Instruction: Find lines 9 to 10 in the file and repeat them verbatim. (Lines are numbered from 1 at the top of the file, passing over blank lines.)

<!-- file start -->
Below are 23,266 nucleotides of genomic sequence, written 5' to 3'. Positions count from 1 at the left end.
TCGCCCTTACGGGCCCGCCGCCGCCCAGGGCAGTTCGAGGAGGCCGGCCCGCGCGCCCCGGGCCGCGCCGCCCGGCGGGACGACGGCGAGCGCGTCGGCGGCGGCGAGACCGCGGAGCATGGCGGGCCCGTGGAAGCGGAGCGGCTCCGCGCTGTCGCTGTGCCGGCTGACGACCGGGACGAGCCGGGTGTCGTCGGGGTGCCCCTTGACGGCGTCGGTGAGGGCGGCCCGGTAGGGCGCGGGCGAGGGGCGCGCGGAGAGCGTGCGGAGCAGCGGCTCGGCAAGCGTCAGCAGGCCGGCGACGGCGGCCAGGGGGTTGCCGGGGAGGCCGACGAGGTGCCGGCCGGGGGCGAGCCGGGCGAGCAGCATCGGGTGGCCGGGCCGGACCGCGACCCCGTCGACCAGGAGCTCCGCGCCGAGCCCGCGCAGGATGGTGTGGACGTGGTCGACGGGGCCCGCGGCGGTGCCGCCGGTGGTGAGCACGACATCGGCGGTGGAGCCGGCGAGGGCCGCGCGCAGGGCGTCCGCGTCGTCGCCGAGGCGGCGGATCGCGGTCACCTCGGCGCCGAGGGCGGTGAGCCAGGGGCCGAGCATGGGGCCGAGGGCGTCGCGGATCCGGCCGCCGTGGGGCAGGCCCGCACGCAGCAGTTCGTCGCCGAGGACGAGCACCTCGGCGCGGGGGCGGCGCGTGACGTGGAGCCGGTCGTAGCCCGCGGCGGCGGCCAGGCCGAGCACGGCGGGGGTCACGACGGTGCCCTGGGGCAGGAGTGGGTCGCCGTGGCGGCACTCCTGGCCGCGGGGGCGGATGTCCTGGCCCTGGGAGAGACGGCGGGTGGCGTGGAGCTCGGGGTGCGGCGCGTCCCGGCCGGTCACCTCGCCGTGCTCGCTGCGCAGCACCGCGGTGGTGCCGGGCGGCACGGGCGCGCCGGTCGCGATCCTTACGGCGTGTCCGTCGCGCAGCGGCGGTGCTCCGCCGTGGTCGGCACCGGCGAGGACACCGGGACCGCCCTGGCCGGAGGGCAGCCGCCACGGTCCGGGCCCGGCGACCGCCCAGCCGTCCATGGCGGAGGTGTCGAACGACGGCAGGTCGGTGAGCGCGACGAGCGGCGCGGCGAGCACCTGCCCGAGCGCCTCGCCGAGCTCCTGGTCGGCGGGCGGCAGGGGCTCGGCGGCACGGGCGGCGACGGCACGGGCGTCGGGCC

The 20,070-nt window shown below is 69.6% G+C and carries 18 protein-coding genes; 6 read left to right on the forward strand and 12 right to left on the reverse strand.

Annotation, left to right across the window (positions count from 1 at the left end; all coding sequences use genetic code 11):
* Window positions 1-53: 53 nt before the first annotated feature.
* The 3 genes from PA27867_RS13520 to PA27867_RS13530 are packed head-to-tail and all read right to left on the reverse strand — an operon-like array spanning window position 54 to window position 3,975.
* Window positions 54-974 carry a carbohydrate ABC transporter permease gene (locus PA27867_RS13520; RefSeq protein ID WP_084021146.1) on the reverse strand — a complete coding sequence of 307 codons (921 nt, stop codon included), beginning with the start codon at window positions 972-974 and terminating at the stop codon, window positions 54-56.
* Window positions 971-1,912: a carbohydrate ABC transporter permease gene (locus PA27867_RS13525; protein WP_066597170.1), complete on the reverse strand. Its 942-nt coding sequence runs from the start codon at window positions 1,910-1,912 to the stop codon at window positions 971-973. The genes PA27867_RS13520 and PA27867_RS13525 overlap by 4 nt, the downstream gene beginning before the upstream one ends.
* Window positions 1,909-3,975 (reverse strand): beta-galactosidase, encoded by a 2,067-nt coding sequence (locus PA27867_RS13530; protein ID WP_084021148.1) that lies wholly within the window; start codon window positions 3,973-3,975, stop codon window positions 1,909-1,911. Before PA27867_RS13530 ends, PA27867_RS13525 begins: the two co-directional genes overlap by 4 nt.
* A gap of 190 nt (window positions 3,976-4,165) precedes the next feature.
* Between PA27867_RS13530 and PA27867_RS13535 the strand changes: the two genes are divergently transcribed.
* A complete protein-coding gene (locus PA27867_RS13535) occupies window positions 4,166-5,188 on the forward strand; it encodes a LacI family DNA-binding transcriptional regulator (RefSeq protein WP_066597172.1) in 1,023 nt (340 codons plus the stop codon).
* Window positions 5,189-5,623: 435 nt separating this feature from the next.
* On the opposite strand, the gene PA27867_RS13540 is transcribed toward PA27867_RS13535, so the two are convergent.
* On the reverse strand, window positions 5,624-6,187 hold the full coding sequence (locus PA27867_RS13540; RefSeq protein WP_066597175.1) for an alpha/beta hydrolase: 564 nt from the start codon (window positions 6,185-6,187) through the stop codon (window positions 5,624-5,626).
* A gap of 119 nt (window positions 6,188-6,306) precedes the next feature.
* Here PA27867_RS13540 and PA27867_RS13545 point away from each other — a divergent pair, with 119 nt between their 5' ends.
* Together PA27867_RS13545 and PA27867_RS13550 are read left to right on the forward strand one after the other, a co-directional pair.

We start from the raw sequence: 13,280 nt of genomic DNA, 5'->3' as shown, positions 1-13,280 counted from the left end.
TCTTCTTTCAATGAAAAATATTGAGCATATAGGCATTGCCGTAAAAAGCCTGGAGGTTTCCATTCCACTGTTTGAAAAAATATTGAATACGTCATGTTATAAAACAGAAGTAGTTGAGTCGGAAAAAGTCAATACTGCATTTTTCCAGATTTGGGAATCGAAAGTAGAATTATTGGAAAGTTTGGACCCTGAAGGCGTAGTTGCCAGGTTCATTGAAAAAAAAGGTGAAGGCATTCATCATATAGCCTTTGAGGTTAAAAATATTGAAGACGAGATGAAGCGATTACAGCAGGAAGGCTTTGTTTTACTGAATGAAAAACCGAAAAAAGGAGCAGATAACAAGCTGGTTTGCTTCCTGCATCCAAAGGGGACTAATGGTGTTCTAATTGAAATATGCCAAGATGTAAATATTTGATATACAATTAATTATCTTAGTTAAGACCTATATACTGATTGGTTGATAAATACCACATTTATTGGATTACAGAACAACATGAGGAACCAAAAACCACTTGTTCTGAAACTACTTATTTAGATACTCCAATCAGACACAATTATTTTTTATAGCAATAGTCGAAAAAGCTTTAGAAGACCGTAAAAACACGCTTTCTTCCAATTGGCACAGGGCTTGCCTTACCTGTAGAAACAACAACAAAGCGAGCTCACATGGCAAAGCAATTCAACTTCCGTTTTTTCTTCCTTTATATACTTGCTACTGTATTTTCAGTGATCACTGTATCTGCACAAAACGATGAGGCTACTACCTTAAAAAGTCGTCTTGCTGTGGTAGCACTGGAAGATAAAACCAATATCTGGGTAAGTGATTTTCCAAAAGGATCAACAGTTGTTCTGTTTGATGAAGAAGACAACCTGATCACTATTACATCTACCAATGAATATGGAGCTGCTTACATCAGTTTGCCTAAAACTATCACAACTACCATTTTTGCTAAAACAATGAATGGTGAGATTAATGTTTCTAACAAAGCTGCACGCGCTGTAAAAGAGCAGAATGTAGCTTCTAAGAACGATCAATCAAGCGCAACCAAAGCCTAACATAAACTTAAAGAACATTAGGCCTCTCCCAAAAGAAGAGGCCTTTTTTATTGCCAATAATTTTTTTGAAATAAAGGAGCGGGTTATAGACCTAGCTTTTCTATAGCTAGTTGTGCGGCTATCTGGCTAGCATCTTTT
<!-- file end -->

* Window positions 1,909-3,975 (reverse strand): beta-galactosidase, encoded by a 2,067-nt coding sequence (locus PA27867_RS13530; protein ID WP_084021148.1) that lies wholly within the window; start codon window positions 3,973-3,975, stop codon window positions 1,909-1,911. Before PA27867_RS13530 ends, PA27867_RS13525 begins: the two co-directional genes overlap by 4 nt.
* A gap of 190 nt (window positions 3,976-4,165) precedes the next feature.